Willis's claim is a type of co-ownership claim. Willis seeks declaratory relief that he owns 50% of the copyright interests in the disputed works. Willis also seeks ancillary relief in the form of an accounting by Plaintiffs and Belolo. Accordingly, under Zuill, Willis's claim accrued when plain and express repudiation of Willis's claim to ownership of 50% of the copyright interests was communicated to Willis.

Willis disputes that his claim accrued when there was plain and express repudiation, arguing that his claim could not have accrued until he exercised his right to terminate. Under 17, U.S.C. § 203, termination of a grant may be effected at any time during a period of five years beginning at the end of thirty-five years from the date of execution of the grant. 17 U.S.C. § 203(a)(3). To terminate a grant, a termination notice must be served on the grantee or grantee's successor not less than two nor more than ten years before the date of termination specified in the notice. 17 U.S.C. § 203(4)(A). Under § 203(b)(2), "future rights that will revert upon termination of the grant become vested on the date of the notice of the termination has been served . . . ." Willis reasons that his right to a 50% ownership interest in the disputed works did not vest until he served the notice of termination in 2011, and that his claim could not have accrued before then.

Willis also points to the following language: "Upon the effective date of termination, all rights under this title that were covered by the terminated grants revert to the author . . . ." 17 U.S.C. § 203(b). Willis argues that upon termination, he is entitled to the recovery of "all rights" previously granted and that, therefore, the three-year statute of limitations cannot preclude his present claim that he is a 50% owner of the copyrights at issue.

Although Willis raises some interesting points, the Court does not agree that co-ownership (or sole ownership) claims raised in the context of the termination of grants accrue when the notice of termination is served. Section 203(b) does state that upon termination, "all rights" that were covered by the terminated grants revert back to the author. However, rights are not fixed, tangible objects but, rather, are privileges or claims that depend on the interpretation of laws and the rights of others. Consequently, the existence and/or parameters of rights must often be determined by a court of law. Section 203 does not say anything about when the rights that are covered by the terminated grants must be determined, nor does it provide for a different statute of limitations for ownership claims raised in connection with terminated grants. Accordingly, the Court concludes that when co-ownership or sole ownership claims are raised in the context of the termination of grants, § 507(b) operates as it normally does -- e.g., it bars claims brought more than three years after plain and express repudiation of the ownership claim.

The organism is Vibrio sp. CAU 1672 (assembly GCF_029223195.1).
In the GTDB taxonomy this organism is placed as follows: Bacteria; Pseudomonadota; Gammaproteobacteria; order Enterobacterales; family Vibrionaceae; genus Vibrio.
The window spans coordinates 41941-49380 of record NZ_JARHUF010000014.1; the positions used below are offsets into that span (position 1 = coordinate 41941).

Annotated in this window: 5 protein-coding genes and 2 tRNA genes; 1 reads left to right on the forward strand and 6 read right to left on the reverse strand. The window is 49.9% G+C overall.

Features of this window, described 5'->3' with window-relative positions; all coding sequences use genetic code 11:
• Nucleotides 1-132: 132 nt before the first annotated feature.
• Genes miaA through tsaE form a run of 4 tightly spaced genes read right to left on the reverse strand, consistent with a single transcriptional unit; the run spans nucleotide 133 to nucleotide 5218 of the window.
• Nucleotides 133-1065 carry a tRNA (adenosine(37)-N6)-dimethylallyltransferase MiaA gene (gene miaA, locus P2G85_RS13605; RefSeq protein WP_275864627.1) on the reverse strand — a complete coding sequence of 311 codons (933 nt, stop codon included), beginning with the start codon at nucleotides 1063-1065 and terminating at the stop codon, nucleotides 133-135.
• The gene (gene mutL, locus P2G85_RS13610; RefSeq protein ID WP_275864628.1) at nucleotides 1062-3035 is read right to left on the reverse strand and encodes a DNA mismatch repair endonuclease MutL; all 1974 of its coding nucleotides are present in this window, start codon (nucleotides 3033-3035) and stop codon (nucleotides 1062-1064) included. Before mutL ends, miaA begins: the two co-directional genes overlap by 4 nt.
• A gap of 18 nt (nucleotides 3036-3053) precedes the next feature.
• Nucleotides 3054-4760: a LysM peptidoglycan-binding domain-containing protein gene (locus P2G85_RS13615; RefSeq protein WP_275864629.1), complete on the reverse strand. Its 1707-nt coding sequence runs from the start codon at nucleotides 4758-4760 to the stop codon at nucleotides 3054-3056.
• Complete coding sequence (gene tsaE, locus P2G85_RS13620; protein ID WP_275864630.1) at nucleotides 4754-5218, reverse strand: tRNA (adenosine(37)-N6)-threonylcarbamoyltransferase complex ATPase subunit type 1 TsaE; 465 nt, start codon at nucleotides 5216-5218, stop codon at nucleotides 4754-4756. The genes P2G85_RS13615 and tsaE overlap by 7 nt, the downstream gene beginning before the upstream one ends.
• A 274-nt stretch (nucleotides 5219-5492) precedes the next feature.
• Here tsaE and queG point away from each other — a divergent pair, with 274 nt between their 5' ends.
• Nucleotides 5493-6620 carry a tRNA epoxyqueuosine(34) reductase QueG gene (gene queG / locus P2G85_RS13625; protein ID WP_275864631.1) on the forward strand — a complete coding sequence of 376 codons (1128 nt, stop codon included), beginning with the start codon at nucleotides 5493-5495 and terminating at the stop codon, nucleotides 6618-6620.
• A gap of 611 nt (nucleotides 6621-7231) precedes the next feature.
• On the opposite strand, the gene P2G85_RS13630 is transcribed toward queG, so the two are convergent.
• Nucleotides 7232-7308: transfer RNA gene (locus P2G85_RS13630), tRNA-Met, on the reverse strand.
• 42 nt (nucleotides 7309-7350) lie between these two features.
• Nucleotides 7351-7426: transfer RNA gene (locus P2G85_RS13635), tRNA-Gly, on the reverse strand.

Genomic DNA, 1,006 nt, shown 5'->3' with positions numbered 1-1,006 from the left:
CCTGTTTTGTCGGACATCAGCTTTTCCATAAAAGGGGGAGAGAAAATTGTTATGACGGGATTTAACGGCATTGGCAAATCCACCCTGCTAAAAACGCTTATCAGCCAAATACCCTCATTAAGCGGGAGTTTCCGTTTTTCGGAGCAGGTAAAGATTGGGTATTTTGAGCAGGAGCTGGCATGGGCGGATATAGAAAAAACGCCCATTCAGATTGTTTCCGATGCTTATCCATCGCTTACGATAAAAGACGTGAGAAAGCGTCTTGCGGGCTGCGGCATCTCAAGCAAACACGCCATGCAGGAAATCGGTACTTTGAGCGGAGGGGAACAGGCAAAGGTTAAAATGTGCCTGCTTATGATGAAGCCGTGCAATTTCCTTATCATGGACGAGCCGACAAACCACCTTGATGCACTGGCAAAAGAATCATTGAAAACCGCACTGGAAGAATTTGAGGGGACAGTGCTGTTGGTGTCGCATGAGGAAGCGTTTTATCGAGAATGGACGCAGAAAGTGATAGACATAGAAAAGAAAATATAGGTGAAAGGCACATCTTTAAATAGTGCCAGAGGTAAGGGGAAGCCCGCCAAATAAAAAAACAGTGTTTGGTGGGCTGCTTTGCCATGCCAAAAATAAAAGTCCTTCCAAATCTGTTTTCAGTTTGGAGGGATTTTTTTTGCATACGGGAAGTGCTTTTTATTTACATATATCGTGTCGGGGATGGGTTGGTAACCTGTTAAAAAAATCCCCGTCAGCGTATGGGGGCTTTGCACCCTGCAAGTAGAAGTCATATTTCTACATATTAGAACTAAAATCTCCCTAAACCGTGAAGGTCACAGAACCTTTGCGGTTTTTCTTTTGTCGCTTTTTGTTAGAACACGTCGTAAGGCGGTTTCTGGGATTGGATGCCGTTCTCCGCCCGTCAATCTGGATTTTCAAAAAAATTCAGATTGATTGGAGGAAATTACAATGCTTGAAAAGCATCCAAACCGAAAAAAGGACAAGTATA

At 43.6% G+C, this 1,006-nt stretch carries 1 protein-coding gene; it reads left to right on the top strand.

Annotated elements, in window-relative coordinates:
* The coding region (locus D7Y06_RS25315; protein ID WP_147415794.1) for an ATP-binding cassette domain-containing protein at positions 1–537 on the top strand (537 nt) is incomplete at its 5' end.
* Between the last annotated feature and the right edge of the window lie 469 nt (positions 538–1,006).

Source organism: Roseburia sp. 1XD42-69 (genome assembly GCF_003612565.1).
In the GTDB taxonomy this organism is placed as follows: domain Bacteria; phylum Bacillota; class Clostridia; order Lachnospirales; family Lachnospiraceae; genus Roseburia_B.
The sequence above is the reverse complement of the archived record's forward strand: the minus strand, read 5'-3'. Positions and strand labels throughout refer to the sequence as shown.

The fact that Willis's future rights to the disputed works vested upon service of the notice of termination does not mean that Willis could not have brought his co-ownership claim earlier. At the time Willis granted his copyright interests in the disputed works to Can't Stop, the Copyright Act of 1976 was already enacted. Therefore, Willis knew from the very beginning that he would have the opportunity to terminate his grants and could have litigated any ownership disputes of which he was aware to preserve his rights.

In Tomas v. Gillespie, 385 F. Supp. 2d 240 (S.D.N.Y. 2005), the Southern District of New York dealt with a similar argument that the vesting of renewal rights commenced the time for asserting a co-ownership claim. The plaintiff in Tomas sought a declaratory judgment that she was Dizzy Gillespie's daughter and a co-owner of renewal copyrights to works authored by Gillespie. The court determined that Tomas's claims accrued upon defendants' plain repudiation in 1993 of her claim to paternity and co-ownership, and held that her claims were therefore time-barred. Id. at 247. The court rejected Tomas's argument that "the vesting of her rights and the accrual of her related claims coincided" and that her claims were therefore timely as to the copyrights that entered renewal terms and vested within three years of the filing of her suit. Id. at 244.*fn2

Willis and amicus curiae, the Songwriters Guild of America, Inc. ("SGA")," argue that even if Willis's claim accrued more than three years before filing suit, Congress intended that § 507(b) "extend to the remedy of the person affected thereby, and not to his substantive rights." S. Rep. No. 85-1014, at 3 (1957). Willis and the SGA contend that although Willis may not be able to recover monetary damages for Plaintiffs' failure to properly credit Willis over the past 35 years, Willis is not precluded from asserting his substantive right to reclaim one-half of the copyright ownership interests on a prospective basis.

The Ninth Circuit rejected an almost identical argument in Zuill. In Zuill, the plaintiffs argued that §507(b) limited their remedy, not their right to co-ownership. Id. at 1369. The Ninth Circuit explained that although §507(b) may be applied to infringement claims so that the remedy is limited to the prior three years without extinguishing the rights of the copyright owner, the legislative history of § 507(b) did not speak to circumstances where a plaintiff is asserting a claim for declaration of co-ownership and subsidiary remedies. Id. at 1369-70.

Following Zuill, the Court concludes that § 507(b) would operate as a complete bar to Willis's co-ownership claim if Willis's claim was brought more than three years after it accrued.